NBA News and Rumors – Feb 19, 2010

Clippers clear the way for top free agent

This should get them moving

Suns don’t move Amare

Grizzlies trade 2011 draft pick to Utah for shooting guard Ronnie Brewer

Landry was the key to big Kings trade

Larry Riley, on status quo Warriors: Nothing out there made sense, wait ’til summer time
Clippers clear the way for top free agent

Ben Bolch

The Clippers’ pursuit of a top free agent this summer will involve dollars and sense.

They took care of the first part this week, shedding enough salary to put them within range of being able to extend a maximum contract offer to the likes of Cleveland’s LeBron James.

Now comes the harder part: convincing an elite player that the Clippers are the right fit. It could be a difficult sell, considering the franchise’s history of consistently missing the playoffs.

"You’d like to think that we have a shot, but you never know," center Chris Kaman said Thursday. "You don’t know what most guys are thinking. Do they want to come to the Clippers? Notoriously, we’ve struggled, but we have great pieces and we have great things to offer someone like that."

General Manager Mike Dunleavy ticked off several selling points, including ideal weather, a "fabulous" practice facility and what he called a strong group of core players in Kaman, Eric Gordon, Baron Davis, Blake Griffin and DeAndre Jordan.

"It’s not like the odds are totally in your favor," Dunleavy said, "but I think the things we have to offer that most of the other teams involved don’t have is the nucleus to go into a situation and be able to really win at a high level. That’s going to be the biggest draw for us."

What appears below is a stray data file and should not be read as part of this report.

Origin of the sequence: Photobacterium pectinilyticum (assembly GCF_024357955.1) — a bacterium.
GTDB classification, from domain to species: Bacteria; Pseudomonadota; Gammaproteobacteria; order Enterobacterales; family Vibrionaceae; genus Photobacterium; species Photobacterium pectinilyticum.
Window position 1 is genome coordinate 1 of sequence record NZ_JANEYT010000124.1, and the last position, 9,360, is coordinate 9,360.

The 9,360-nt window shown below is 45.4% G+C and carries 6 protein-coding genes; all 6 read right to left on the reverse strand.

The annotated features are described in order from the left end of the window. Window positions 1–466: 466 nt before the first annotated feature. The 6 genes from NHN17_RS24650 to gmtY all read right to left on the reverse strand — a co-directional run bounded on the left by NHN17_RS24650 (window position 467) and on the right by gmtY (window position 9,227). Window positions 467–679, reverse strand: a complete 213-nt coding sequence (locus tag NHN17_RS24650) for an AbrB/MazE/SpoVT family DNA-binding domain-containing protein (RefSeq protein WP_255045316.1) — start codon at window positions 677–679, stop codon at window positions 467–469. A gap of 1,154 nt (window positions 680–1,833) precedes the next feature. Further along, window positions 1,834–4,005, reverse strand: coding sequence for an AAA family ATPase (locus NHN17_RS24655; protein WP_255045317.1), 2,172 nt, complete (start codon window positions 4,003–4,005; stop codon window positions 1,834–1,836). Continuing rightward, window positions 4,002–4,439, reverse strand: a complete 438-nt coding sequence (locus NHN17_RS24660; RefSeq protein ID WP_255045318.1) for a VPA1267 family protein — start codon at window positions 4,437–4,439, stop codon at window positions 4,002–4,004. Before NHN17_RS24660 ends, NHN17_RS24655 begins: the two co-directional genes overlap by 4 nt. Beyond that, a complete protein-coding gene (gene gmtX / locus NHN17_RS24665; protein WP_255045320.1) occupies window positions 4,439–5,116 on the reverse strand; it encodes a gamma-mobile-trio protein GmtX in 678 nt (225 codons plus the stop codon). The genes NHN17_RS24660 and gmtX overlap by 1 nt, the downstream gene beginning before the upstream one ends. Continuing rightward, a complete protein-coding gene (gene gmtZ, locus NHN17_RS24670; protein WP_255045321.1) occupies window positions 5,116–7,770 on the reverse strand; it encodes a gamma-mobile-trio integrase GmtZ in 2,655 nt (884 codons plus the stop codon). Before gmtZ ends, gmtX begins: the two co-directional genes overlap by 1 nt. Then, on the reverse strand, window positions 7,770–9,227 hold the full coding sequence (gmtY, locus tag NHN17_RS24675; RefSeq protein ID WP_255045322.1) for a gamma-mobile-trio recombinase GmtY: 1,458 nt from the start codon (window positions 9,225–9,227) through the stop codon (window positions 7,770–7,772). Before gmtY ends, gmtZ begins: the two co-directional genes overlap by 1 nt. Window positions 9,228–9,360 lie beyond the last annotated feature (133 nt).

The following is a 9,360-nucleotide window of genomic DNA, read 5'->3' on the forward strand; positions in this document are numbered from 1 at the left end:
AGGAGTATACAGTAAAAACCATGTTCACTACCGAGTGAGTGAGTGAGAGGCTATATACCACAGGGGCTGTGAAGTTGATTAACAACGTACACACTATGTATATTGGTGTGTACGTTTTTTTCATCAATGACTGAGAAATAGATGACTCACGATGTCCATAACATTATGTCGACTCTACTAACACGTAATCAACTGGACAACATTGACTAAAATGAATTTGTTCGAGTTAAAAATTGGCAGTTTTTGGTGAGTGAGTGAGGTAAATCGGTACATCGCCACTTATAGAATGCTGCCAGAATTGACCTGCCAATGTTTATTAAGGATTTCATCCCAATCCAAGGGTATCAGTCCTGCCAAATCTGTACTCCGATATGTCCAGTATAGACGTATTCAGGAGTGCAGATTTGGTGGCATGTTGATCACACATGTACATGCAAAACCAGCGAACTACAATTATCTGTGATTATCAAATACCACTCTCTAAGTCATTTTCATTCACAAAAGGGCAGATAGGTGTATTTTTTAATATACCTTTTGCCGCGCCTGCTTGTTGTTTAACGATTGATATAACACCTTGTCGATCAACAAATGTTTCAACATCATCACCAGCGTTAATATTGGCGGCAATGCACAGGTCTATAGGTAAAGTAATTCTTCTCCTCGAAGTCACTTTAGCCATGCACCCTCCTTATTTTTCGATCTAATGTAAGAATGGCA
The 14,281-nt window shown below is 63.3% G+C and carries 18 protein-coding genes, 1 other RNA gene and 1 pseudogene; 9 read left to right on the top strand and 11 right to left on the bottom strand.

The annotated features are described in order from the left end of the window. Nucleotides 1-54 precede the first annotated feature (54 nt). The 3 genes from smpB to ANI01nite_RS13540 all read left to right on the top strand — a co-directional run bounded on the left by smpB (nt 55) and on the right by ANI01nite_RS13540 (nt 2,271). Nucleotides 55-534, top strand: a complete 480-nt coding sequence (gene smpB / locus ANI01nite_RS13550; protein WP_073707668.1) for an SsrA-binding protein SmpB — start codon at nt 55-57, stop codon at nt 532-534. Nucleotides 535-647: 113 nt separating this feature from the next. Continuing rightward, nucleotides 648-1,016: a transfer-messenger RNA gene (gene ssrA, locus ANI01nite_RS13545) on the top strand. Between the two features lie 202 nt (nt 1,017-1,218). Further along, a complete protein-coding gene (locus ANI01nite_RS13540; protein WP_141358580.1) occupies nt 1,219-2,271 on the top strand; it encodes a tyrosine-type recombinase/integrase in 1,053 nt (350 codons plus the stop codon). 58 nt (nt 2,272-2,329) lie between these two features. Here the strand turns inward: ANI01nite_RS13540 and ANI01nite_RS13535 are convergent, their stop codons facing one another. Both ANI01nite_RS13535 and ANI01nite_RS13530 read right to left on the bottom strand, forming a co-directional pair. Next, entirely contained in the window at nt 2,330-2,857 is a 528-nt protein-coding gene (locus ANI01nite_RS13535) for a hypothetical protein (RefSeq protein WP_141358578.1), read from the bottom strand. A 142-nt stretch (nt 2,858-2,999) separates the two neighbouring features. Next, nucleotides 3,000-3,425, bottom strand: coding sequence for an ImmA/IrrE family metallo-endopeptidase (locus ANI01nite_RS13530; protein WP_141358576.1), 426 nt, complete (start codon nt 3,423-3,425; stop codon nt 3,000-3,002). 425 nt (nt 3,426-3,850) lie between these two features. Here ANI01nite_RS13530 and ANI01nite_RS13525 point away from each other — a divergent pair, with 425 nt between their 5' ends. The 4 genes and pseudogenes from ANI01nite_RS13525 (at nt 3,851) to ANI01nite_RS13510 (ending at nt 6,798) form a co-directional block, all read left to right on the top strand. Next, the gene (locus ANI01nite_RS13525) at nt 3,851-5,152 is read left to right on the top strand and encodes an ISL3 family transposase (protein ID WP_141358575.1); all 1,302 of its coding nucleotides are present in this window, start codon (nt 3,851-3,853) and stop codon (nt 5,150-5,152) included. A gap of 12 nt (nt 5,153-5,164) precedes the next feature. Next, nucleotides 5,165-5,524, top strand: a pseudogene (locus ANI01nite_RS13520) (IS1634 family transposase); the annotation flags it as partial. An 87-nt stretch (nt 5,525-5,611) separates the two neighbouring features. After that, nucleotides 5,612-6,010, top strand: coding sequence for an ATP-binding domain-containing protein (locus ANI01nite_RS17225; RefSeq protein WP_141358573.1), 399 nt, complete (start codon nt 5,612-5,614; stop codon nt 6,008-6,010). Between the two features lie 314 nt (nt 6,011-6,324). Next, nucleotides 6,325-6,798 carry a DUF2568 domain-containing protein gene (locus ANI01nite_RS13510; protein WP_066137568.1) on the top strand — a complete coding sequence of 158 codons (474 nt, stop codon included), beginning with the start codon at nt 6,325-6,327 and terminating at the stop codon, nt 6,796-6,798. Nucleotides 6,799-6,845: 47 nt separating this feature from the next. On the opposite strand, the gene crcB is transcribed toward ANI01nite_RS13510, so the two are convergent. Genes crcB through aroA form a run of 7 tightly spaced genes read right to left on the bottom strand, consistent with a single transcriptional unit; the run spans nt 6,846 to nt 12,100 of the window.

Money shouldn’t be an issue for the Clippers.,0,3141139.story

This should get them moving

Gary Washburn

It may take Nate Robinson 30 seconds, maybe a minute, to become a fan favorite at TD Garden. Boston fans adore players who maximize their talent and relish the dramatic and critical moments.

Robinson is fearless, from his days as a superstar at Rainier Beach High School, to dunking on Pac-10 opponents at the University of Washington (or getting the key interception in a victory over archrival Washington State), to swatting a shot from 7-foot-6-inch Yao Ming or 350-pound Shaquille O’Neal.

New York was a perfect locale for Robinson, but the Knicks put him on a raggedy stage for nearly four years. His teammates were uninspired. He received shoddy playing time, and his fearlessness was discouraged because sometimes it was wrapped in negligence.

Robinson, acquired yesterday in the deal that sent Eddie House, J.R. Giddens, and Bill Walker to New York, is the answer to the Celtics’ bench ills. He wants to play for a winner, wants to make an impact for free agency, and hopes to show that he’s more than a circus act for All-Star Saturday nights. Robinson is a standout NBA player who needed a chance, and Celtics president Danny Ainge was savvy enough to bring him to a more positive situation.

This is what should happen when Robinson joins his new teammates tonight in Portland: Doc Rivers should pull him aside, say that he realizes Robinson was heavily scrutinized in New York, and tell him to just play his game – under control. The Celtics have a system, and if Rasheed Wallace can conform to the structure, Robinson should be able to fall in line, too.

Suns don’t move Amare

Phoenix Suns owner Robert Sarver informed Amare Stoudemire on the eve of Thursday’s NBA trading deadline that he was unlikely to be traded after discussions with several teams.